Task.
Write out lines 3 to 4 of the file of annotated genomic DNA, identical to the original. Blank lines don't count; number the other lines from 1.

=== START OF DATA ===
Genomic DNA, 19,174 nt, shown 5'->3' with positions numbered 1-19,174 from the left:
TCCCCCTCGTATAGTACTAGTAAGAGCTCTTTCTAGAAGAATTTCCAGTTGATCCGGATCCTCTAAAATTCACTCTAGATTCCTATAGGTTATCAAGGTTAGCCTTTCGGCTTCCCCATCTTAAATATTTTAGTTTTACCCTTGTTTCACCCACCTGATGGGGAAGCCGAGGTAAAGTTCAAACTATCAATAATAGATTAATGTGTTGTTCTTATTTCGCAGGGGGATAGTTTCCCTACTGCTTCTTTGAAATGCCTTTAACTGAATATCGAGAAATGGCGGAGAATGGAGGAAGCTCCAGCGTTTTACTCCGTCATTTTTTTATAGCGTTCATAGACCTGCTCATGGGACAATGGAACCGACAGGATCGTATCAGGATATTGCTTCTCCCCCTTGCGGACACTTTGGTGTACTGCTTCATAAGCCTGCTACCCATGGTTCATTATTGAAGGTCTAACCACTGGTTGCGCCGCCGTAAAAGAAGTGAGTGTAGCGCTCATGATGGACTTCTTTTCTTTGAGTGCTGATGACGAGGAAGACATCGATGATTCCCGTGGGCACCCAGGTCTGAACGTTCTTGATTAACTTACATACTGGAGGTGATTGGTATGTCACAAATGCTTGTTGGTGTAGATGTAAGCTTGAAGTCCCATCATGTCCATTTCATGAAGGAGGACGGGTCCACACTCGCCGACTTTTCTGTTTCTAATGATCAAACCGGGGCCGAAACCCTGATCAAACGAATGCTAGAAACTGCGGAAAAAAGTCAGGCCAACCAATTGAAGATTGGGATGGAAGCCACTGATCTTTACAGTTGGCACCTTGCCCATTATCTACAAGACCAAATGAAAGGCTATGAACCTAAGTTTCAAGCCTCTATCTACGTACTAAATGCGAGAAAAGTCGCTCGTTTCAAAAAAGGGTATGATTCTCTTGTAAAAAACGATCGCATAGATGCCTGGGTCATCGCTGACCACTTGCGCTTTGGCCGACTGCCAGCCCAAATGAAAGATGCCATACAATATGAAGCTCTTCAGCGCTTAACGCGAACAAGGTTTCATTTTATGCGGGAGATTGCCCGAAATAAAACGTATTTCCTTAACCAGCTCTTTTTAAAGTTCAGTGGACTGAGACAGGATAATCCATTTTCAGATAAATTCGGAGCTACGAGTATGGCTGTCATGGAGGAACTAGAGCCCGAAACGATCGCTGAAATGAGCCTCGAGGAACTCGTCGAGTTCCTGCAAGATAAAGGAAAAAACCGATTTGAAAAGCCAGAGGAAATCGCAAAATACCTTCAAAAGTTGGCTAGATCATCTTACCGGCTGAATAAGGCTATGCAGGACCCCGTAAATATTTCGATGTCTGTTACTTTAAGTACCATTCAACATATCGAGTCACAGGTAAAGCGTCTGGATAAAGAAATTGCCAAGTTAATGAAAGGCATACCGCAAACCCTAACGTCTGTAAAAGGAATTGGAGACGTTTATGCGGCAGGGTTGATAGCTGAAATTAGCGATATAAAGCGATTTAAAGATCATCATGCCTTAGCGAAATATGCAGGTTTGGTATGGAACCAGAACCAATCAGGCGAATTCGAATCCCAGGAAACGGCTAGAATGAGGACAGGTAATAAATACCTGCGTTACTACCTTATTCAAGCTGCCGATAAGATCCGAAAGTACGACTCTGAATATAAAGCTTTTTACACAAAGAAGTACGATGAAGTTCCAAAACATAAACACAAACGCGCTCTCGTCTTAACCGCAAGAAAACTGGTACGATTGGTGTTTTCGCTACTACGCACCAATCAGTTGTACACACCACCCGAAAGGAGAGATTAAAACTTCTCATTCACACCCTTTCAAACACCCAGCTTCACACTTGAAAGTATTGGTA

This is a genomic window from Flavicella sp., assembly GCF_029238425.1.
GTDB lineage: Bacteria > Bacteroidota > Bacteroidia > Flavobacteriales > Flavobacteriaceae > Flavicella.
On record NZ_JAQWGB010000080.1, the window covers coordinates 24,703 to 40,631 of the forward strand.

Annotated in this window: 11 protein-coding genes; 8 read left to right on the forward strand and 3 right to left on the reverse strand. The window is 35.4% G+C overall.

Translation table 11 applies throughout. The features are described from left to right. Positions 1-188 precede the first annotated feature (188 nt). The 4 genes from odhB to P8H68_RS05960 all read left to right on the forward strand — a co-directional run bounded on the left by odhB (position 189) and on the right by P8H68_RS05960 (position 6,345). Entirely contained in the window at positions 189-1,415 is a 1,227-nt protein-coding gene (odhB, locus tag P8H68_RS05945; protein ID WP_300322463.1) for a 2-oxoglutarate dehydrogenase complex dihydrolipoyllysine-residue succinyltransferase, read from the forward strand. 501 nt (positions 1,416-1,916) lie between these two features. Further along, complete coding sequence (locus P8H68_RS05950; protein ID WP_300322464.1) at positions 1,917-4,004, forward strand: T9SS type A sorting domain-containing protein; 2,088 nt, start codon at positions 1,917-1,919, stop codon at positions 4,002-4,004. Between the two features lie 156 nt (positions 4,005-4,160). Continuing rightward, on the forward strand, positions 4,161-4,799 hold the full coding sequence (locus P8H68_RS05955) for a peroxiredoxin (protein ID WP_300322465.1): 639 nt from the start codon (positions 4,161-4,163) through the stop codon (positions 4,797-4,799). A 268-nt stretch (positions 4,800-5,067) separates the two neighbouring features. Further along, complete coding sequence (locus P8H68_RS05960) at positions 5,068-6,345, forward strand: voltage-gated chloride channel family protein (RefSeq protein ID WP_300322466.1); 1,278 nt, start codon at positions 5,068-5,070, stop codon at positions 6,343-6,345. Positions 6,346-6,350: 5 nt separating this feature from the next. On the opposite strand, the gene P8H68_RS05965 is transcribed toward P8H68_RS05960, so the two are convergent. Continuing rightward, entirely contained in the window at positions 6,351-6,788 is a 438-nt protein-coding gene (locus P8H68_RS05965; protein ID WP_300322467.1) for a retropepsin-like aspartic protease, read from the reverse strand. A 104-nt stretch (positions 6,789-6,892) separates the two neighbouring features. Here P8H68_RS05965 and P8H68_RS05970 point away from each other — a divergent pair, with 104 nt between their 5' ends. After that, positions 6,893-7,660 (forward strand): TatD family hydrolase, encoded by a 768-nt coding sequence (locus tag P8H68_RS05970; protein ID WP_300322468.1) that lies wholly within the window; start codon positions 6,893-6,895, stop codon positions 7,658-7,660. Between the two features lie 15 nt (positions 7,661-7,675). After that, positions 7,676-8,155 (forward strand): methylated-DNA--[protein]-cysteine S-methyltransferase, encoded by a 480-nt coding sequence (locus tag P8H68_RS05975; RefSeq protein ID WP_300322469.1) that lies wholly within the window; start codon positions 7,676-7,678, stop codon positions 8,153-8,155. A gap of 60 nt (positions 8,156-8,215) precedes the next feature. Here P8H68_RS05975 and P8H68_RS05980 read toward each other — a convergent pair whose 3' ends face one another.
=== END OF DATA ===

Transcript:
This is a genomic window from Flavicella sp., assembly GCF_029238425.1.
GTDB lineage: Bacteria > Bacteroidota > Bacteroidia > Flavobacteriales > Flavobacteriaceae > Flavicella.